NSP calls for greater openness

In the most recent development surrounding the Fernvale columbarium issue, the National Solidarity Party (NSP) released a statement on Sunday (11 January) regarding its stand. NSP’s strong stance adds on to the hostility already present between the Housing Development Board (HDB) and residents of Fernvale Lea.

fernvale lea angry

Ambiguous wording

Secretary-General of NSP Jeannette Chong-Aruldoss said that HDB’s Fernvale Lea brochure was unclear when it said that the adjacent plot of land was for a Chinese temple. The word ‘columbarium’ did not appear at all. The only possibility of a columbarium being built was in the disclaimer section, where it mentioned that facility plans may be subject to change.

NSP argued that the statement was ambiguous, and that the average reader would have never thought of a columbarium as part of the “change”. They also accused HDB of neglecting their duty to reveal important information to buyers that would have had an impact on their final decision.

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Profit maximising over societal duty?

The Urban Redevelopment Authority (URA) had awarded the Chinese temple site to the bidder with the highest offer instead of religious institutions. NSP claimed that the sale allowed for profit maximisation by a commercial organisation given the high profitability of a columbarium. A 1999 court case of Poh Lian Development Pte Ltd v Mok Mee Property Pte Ltd and Others over a similar columbarium issue estimated development costs at $28 million, while projected profits were in excess of $100m.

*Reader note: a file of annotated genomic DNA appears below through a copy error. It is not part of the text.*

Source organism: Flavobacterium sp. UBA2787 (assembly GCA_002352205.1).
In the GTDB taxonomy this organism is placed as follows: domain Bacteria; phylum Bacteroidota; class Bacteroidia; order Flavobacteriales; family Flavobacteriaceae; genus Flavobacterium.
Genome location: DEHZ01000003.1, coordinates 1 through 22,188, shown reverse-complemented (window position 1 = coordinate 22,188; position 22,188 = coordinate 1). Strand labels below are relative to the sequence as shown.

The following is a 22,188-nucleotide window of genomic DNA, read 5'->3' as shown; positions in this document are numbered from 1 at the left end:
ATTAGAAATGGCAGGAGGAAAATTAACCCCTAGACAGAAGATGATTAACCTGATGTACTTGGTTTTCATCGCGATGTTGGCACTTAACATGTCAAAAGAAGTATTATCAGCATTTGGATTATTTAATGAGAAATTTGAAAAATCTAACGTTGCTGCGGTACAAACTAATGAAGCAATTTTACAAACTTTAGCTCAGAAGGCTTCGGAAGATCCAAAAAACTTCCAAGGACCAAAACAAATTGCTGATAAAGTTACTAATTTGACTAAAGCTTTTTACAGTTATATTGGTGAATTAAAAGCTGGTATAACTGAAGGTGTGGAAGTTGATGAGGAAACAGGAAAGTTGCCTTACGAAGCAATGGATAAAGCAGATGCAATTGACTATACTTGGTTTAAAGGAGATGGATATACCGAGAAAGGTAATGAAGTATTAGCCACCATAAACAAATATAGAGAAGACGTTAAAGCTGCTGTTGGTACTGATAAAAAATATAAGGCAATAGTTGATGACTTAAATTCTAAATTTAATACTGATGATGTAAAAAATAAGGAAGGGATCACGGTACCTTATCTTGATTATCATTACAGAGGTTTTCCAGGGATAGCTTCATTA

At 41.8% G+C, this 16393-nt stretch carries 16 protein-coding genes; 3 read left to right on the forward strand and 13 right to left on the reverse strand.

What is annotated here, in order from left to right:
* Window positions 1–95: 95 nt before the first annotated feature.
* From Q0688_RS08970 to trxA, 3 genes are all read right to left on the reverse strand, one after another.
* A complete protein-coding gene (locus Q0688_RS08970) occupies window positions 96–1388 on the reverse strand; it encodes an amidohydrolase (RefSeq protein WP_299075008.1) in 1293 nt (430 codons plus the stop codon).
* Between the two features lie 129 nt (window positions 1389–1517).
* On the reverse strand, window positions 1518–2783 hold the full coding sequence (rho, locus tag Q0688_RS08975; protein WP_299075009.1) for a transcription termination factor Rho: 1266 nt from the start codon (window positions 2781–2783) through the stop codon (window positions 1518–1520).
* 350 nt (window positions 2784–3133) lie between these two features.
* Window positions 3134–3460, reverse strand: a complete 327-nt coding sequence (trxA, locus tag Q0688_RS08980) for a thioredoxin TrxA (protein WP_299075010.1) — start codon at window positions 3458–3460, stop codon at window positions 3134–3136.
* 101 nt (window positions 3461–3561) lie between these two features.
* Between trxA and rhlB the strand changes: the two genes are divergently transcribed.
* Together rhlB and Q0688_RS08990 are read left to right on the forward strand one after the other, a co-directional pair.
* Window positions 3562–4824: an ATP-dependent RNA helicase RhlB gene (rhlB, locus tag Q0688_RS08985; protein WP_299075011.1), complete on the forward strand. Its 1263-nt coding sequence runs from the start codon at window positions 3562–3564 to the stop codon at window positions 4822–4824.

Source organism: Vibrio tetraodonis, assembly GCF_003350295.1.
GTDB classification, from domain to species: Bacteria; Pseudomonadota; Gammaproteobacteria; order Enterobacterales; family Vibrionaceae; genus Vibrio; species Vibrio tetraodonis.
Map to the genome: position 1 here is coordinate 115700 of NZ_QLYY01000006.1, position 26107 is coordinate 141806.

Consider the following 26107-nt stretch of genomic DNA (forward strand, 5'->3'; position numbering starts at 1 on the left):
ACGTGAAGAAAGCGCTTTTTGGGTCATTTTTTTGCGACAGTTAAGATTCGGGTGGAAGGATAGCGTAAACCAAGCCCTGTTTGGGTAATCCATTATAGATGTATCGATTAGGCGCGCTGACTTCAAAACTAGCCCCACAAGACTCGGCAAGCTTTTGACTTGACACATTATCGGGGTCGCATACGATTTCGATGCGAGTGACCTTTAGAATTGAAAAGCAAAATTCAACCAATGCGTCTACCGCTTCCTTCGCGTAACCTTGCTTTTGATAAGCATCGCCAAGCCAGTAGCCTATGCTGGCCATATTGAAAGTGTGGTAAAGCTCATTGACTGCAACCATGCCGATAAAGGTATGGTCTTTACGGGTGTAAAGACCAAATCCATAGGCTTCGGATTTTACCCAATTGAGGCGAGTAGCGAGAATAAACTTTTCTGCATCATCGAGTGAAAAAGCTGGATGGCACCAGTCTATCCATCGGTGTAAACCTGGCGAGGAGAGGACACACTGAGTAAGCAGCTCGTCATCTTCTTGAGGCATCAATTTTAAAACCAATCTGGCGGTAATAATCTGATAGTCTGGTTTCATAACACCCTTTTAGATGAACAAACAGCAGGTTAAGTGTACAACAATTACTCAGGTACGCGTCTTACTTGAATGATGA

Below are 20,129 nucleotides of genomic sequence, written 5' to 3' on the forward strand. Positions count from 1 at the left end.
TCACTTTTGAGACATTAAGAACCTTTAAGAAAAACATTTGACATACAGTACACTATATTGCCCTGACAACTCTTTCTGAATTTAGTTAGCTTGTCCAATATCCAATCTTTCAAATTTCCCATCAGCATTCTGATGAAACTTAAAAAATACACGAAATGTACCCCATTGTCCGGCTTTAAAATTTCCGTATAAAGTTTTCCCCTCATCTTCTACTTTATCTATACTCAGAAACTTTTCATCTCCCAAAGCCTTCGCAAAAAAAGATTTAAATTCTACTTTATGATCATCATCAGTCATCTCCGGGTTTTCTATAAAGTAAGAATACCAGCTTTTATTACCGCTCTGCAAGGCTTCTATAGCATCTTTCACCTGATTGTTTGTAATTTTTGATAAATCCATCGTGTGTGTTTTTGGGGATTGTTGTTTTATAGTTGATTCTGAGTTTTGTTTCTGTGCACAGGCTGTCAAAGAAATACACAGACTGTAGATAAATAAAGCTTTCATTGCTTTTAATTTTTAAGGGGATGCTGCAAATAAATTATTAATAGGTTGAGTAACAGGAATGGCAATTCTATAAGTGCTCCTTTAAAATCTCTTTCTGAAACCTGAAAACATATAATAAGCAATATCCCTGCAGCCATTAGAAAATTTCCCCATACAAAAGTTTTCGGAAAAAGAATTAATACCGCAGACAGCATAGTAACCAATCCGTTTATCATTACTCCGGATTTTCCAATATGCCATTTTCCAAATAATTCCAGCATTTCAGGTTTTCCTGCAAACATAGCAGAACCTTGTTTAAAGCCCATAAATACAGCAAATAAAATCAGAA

The plot of land on which the columbarium will be built was won by a business whose parent company is listed on the Australian Securities Exchange.


NSP also called on the URA to relook its own policy and include public consultations before making its final decision. Open dialogues would allow residents to have a say as stakeholders and reach decisions that are beneficial to both parties. Without such openness, buyers are left out and the eventual decision merely  shoved down their throats.

At least from now on, the pressure will be on HDB and URA to be more transparent in their dealings and to avoid making one-sided decisions. This saga may not necessarily be all bad after all.

Featured Image via National Solidarity Party
With reference to The Straits Times, National Solidarity Party